The only purchase of any Magnitude was that of the Stone Quarry. For full information of the Manner in which this Business was conducted, I refer you to the enclosed letter, that I wrote to Mr. Brent upon particular application from his Brother here, a Copy of which has been forwarded by me to George Town.4

About this time Mr. Cabot was employed to go to the Eastward, and a Sum of Money for this purpose allowed him, without even the Shadow of power to engage either Men Materials, or Provisions. Mr. C. in a letter to me laments that this want of proper authority has been really injurious to the Cause, by impressing the Minds of People with Ideas of that want of System, and confidence, which so vague an Embassy testifies.5

As the foregoing includes all the principal pursuits of the Commissioners since the first of the Establishment, it is needless, and would be inconsistent to tire your Patience, in viewing a detail of all the trifling transactions in which they have been engaged at their different Meetings—all which have been managed in a Manner similar to those I mention. It may not however be amiss here to observe, that the Commissioners appear to place much confidence in the Errors, which (they are desirous to believe,) I committed in taking down Mr. Carrolls house, and in the Circumstance of Mr. Youngs happening, and doubtless wish to take advantage of them; as the Incidents attendant upon the former of these transactions particularly, are lengthy, it cannot with propriety be discussed here, nor indeed do I conceive it necessary inasmuch as the Papers relative to my Justification in the Business, are in the possession of the President, and which you doubtless have seen. If it is argued that I proceeded to the destruction of that Building, in opposition to an injunction from the High Court of Chancery, or orders from the Board of Commissioners, I can safely say, that I never saw the Injunction. It never was served upon me, nor did I ever receive an order from the Commissioners upon the Subject6 and with equal Confidence can I assure you that I never told Mr. Carroll, as has been reported, that the destruction of his house was necessary to save that of Mr. Notley Young, only endeavoring (as my letter to him will prove) to convince him (Mr. Carroll) that the removal of that Street was absolutely inadmissible, as it would not only positively destroy the Plan of the City, but might endanger the house of Mr. Young, in changing the position of the various Streets dependent upon that one; and I can further assure you that the Street which now strikes Mr. Young’s house is totally unconnected; with that which occasioned the demolition of Mr. Carroll’s and consequently can afford no just ground of Complaint to either of those Gentlemen.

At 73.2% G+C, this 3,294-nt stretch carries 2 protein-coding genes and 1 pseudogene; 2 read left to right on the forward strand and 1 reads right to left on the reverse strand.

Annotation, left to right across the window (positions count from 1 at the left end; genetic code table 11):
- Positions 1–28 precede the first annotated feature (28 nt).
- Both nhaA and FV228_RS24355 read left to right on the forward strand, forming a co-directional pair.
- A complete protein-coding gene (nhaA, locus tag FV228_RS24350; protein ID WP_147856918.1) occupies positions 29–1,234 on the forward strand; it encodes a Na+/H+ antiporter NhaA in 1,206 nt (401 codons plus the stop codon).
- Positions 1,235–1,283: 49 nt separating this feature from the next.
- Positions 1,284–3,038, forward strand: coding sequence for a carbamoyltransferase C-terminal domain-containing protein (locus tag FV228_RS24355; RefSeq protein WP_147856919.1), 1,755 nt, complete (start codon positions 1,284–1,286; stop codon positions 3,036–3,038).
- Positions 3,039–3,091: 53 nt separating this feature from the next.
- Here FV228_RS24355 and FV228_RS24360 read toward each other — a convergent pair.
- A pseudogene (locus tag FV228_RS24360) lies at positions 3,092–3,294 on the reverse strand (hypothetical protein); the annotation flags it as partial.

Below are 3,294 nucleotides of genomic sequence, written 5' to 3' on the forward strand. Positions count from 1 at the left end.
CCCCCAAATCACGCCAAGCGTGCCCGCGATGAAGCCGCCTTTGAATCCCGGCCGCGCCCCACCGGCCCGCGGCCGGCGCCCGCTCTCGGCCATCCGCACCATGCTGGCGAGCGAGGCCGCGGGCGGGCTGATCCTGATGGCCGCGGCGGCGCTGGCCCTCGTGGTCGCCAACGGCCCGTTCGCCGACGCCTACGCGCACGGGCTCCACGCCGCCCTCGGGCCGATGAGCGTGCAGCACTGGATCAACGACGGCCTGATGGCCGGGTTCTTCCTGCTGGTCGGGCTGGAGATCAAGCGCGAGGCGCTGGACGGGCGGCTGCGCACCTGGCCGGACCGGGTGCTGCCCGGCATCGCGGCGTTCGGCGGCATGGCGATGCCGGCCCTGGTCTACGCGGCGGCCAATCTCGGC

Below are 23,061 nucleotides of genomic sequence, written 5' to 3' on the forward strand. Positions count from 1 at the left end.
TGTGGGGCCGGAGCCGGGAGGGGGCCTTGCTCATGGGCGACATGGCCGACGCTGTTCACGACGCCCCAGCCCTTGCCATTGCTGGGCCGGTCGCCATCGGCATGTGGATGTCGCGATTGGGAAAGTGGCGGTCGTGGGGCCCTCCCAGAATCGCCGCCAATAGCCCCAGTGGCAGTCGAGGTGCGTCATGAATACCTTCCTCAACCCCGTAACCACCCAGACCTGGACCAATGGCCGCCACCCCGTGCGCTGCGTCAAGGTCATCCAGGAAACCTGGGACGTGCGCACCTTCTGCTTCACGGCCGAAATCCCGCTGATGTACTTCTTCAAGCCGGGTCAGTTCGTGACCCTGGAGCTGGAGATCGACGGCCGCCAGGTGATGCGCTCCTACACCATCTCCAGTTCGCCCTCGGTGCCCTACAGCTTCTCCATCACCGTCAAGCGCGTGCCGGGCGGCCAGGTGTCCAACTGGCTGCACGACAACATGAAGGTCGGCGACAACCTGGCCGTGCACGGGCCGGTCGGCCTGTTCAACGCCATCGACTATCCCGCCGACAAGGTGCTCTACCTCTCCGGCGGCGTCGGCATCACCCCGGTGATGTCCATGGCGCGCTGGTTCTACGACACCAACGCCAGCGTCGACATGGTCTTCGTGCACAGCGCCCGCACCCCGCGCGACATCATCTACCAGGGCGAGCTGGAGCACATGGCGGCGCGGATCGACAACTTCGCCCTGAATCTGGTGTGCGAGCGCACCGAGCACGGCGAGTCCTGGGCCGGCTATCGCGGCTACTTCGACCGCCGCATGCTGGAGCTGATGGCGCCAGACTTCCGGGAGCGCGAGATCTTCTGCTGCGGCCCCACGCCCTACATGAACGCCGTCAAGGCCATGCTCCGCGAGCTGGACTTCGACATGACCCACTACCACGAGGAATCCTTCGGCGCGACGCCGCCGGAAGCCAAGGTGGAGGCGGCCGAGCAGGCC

It is also unnecessary to enter upon the Subject which has lately engaged our attention in the City; my letters, and the Papers I have handed to the President containing so full and accurate a Statement of those Proceedings, for which every dispassionate, impartial observer, must very cordially condemn them. The imprisonment of Mr. Roberdeau for acting under my orders, and without even a suspicion of their design was highly injudicious, and Rash, seeing that I cannot but be involved with him in the Trespass, by which it was occasioned, and upon the Tryal, which will come on in a few days, I shall be obliged publicly to expose these transactions in my own Justification, to their dishonour, and to the evident disadvantage of the General Cause.

This spirit of opposition and thirst for power has been extended from me individually to the Executive Branch of the Government of the State of Maryland, in obtaining a Law, penned by themselves, which will not answer the purposes for which it ought to have been intended, in some parts it is positively unconstitutional, and a direct infringment of the prerogative of the Governour and Council of that State. The Consequence of this design is, that there are now two Offices of Record, open for the City at George town, the one under a Commission from the State of Maryland, the other under an appointment of the Commissioner by virtue of the aforesaid Law; in this and every appointment of those now employed in the City, it surely is most perceptible, that the principal object with them has been merely to provide for Friends.

Although I am unwilling to place Confidence in the artful insidious insinuation of an Intention to render an Arrangment so difficult as to discourage and deter me from pursuing the Business, yet am I inclined to believe that some such intention has been excited, well assured that the Contemptible ambition of some Men, who doubtless are not wanting in assiduity or address to take every advantage, would be gratified to engage under the Commissioner’s direction in the Execution of the plan now finished, and which may appear to them easily accomplished. Little Inclined to contend with those Rivals and too well aware of the fallacy of such an Inference, which must be manifest to every impartial Man, I rest satisfied that the president will consider on the Extent of the work to accomplish, that he sees, that erecting houses for the Accommodation of Government, is not the only object, nay not so important an one, as the encouragment to prepare buildings at those principal points, in the speedy settlement of which depends the rapid increase of the City, and which requires more than the Servile attendance of Men unconcerned in the issue of their labors who would rest their fortune on the long continuance of the Work, while the prosperity of the Undertaking depends upon that Spirit of enterprize by which all improvments must be made, and that prudential Manner by which the Sale of lots, and all establishments both public and private shall be conducted.